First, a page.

The sight of beautiful seasonal produce at the farmers market means one thing: Spring has sprung. As we transition to the new season, our palettes crave lighter, fresher ingredients, inspiring creative takes on traditional favorites for weekly meal planning. While browsing the produce aisle or your favorite farm stand this spring, you might notice giant pea pods for sale. These are fava beans. Their addition to traditional pesto ingredients creates a creamy, nutritious take on a classic. But why stop there? With the inclusion of nutty hemp seed hearts for added flavor and a long list of nutritional benefits, this fava bean pesto might be that spring recipe you didn't know you've been craving, until now.
Broad beans, English beans, Windsor beans, and horse beans are just a few names associated with fava beans. A staple in Middle Eastern and Meditteranean recipes for centuries, fava beans, particularly the fresh variety, are relatively new to the American palette. Fava beans pack the common nutrition profile of similar legumes with plant-based protein, fiber, and a long list of vitamins and minerals. Fava beans are rich in folate, an essential nutrient that promotes brain and spinal cord development in infants, as well as manganese and copper, essential trace minerals found to play an important role in bone health. A unique property of fava beans is its richness in levodopa (L-dopa), a compound the body converts to dopamine, sometimes referenced as the "feel good" hormone. Available from late March to early May, grab a few pounds of this emerald-green-feel-good-bean during your next grocery haul.
Hemp Seed Hearts
Exceptionally nutritious, rich in healthy fats, plant-based protein, fiber, and other minerals, hemp seeds are an easy way to add extra nutrition to recipes with only a small amount. With a 3-to-1 ratio of omega-6 to omega-3 fatty acids, studies have linked hemp seeds to lowering the risk of heart disease. Hemp seeds are an excellent source of arginine, a producer of nitric oxide, a gas molecule that relaxes blood vessels which lowers blood pressure. Specific to women's health, hemp seeds contain high levels of gamma-linolenic acid (GLA), an essential fatty acid said to aid in normalizing prolactin levels. Prolactin is a hormone that, in excess, can cause infertility, menstrual abnormalities and PMS symptoms.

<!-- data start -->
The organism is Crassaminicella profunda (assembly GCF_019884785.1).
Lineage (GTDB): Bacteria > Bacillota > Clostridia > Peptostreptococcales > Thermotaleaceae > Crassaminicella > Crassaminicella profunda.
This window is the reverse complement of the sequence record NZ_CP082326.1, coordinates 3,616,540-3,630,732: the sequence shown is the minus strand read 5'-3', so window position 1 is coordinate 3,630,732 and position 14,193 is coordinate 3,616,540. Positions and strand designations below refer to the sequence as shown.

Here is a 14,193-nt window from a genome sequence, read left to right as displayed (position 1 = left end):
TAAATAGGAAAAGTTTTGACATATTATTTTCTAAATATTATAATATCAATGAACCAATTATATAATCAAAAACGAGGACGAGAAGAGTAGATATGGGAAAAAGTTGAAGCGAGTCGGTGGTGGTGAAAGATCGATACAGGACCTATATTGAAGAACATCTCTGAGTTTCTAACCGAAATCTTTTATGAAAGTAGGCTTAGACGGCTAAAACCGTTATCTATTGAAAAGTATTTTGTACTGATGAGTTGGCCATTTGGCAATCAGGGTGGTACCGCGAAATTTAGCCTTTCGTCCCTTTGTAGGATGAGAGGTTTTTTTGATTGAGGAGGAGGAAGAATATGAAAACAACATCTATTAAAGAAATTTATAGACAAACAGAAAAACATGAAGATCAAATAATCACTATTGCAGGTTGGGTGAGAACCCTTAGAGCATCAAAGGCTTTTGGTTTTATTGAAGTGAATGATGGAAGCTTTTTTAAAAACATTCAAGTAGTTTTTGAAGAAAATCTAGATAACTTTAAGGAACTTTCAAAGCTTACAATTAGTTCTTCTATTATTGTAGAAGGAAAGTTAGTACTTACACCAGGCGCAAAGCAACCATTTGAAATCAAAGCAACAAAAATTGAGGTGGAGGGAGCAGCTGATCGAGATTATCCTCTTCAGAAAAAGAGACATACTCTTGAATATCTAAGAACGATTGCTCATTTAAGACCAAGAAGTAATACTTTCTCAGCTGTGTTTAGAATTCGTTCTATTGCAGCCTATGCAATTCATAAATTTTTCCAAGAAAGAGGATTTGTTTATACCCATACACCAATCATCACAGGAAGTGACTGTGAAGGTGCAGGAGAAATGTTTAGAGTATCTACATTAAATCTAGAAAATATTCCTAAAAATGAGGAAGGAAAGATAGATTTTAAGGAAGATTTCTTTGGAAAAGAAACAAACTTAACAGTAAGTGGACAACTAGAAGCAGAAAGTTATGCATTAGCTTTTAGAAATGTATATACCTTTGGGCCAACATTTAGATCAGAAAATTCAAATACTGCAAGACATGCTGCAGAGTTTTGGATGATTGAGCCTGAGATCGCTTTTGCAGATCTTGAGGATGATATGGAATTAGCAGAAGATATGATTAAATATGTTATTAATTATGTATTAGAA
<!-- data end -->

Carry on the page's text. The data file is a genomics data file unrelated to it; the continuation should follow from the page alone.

- Prep Time
Fava Bean Pesto Recipe
- 1 pound fresh fava beans, shelled, (blanched and shocked, skins removed if desired)
1 large handful basil
1 large handful parsley
1 large garlic clove, sliced
1/2 lemon, juiced
½ cup olive oil
2 Tbsp hemp seed hearts
1/2 cup Pecorino Romano cheese, grated
High powered blender or food processor
- First, shell the fresh fava beans out of the pod. Note, most recipes call for shelled fava beans, which often means double-shelled. When removed from their pods, fava beans are blanched and shocked (which also helps preserve its delicate green color), and then individually removed from their skin to release the tender fava bean inside. This pesto recipe skips this double-shelling step, but it is optional to do based upon your preference.
- Measure out olive oil, hemp seed hearts, and grated cheese.
- Add fava beans, basil, parsley, hemp seeds hearts, garlic clove, grated cheese, and juice of 1/2 lemon to a blender or food processor. Begin to blend at medium speed.
- At the opening of the blender or food processor, slowly stream in olive oil adding more, or less, depending on the consistency of preference.
- Once ingredients achieve pesto consistency, stop blending and add a pinch of salt and pepper to taste. Blend all ingredients one final time to incorporate spices.
- Serve pesto as a dip with toast, on pasta, protein, or mixed in a salad.
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